When Elizabeth came down she found her mother alone on the parlour floor, leaning over the dead man, the tears dropping on him.
We must lay him out, the wife said. She put on the kettle, then returning knelt at the feet, and began to unfasten the knotted leather laces. The room was clammy and dim with only one candle, so that she had to bend her face almost to the floor. At last she got off the heavy boots and put them away.
You must help me now, she whispered to the old woman. Together they stripped the man.
When they arose, saw him lying in the naive dignity of death, the women stood arrested in fear and respect. For a few moments they remained still, looking down, the old mother whimpering. Elizabeth felt countermanded. She saw him, how utterly inviolable he lay in himself. She had nothing to do with him. She could not accept it. Stooping, she laid her hand on him, in claim. He was still warm, for the mine was hot where he had died. His mother had his face between her hands, and was murmuring incoherently. The old tears fell in succession as drops from wet leaves; the mother was not weeping, merely her tears flowed. Elizabeth embraced the body of her husband, with cheek and lips. She seemed to be listening, inquiring, trying to get some connection. But she could not. She was driven away. He was impregnable.
You may begin by defining Modernism as a trend or movement and the effect of historical events on life at the beginning of the twentieth century. Show how the depiction of modern themes required a new language that which employed imagery and symbolism. You may note specific passages that throw light on modern life in the industrialized society. How has this affected the life of workers and their relation with their families and society at large? What special elements of language do you notice, such as the use of symbols to suggest states of mind and feelings? Do you observe anything special about the language which suggests the class structure in the society being depicted?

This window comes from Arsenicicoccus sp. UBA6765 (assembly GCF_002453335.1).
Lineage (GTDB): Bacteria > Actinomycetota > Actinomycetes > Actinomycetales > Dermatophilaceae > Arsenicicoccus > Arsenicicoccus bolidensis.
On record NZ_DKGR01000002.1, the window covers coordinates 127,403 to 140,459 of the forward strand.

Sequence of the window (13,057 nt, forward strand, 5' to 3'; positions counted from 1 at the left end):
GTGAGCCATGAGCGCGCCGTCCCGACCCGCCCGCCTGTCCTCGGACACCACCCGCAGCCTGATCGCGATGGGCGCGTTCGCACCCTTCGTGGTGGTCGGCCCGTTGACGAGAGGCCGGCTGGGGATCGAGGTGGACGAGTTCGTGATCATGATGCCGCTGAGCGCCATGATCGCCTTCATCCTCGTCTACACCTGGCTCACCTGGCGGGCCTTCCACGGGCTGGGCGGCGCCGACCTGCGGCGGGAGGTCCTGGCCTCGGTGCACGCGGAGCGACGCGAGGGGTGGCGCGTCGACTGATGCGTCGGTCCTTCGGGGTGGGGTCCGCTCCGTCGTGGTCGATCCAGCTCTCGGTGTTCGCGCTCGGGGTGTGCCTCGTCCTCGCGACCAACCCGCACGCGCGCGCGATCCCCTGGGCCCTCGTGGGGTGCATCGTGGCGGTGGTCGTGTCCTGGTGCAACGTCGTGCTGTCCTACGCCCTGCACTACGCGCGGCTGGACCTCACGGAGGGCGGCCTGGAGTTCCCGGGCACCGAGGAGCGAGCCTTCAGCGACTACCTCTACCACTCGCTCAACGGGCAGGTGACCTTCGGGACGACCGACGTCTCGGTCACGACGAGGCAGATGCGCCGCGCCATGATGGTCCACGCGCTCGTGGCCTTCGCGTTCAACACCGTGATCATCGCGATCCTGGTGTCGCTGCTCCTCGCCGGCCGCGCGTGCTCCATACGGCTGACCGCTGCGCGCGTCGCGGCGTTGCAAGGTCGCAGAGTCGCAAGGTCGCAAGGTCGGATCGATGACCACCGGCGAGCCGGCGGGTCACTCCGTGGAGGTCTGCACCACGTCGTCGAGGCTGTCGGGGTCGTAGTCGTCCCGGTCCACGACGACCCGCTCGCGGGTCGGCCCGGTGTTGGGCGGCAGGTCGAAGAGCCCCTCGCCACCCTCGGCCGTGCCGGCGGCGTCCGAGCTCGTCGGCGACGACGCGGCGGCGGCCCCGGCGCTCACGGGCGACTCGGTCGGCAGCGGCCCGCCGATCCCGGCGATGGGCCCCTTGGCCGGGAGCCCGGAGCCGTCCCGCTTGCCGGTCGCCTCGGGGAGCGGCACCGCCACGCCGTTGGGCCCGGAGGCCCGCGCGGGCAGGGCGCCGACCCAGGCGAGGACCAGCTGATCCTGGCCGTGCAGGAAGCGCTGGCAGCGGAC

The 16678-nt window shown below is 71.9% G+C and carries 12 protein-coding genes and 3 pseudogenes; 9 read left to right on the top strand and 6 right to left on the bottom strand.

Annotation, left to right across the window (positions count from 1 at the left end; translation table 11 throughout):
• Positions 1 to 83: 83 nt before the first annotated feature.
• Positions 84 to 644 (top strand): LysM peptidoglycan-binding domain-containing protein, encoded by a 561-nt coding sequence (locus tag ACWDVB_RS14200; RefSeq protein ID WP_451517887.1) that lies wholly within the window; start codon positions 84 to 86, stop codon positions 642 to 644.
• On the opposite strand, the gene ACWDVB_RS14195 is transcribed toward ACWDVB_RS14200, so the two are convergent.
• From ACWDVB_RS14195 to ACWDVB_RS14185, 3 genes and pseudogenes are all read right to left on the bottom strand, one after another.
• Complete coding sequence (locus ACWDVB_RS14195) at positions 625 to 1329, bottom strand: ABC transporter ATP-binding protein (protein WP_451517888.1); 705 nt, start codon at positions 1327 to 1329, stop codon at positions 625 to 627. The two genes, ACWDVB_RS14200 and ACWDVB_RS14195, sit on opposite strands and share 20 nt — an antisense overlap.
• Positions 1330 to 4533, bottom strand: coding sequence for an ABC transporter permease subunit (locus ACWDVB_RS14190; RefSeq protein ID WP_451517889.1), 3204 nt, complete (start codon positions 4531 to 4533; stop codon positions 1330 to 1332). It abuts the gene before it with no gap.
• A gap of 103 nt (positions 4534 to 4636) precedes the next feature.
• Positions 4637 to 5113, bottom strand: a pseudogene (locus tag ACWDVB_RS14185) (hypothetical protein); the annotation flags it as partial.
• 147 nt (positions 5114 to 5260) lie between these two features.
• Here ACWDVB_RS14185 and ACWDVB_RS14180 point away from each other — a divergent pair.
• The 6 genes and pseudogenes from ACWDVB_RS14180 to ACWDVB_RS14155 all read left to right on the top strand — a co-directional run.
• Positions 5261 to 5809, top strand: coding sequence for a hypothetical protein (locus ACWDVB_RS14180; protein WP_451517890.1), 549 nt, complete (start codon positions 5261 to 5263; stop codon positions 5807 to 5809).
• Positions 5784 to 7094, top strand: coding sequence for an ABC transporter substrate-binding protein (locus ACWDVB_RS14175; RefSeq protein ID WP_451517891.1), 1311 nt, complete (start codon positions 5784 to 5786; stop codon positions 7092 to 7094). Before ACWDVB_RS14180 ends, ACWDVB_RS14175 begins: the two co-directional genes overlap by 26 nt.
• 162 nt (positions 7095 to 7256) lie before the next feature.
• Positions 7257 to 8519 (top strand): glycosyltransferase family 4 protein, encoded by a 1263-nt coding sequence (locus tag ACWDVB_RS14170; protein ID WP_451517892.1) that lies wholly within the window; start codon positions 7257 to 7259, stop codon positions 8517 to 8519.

Present your discussion logically with specific examples from the given text. Without this, your answer is merely theoretical.
To do this TMA, you will need to take the following steps:
Write a thesis statement to be included in the first page of your essay.
Plan your essay ahead of time by writing a plan highlighting the main points you intend to cover.
At this stage, students are expected to know how to paraphrase and synthesize the material they read using their own words as much as possible. They still have to quote and use quotation marks in the right annotation methods they learned from their tutors.
The following are guidelines on plagiarism:
If you submit an assignment that contains work other than yours without acknowledging your sources, you are committing plagiarism. This might occur when:
Using a sentence or phrase that you have come across
Copying word-for-word directly from a text
Paraphrasing the words from the text very closely
Using text downloaded from the Internet
Borrowing statistics or assembled fact from another person or source
Copying or downloading figures, photographs, pictures or diagrams without acknowledging your sources
Copying from the notes or essays of a fellow student
(Slightly adapted from OU document on quoting versus plagiarism)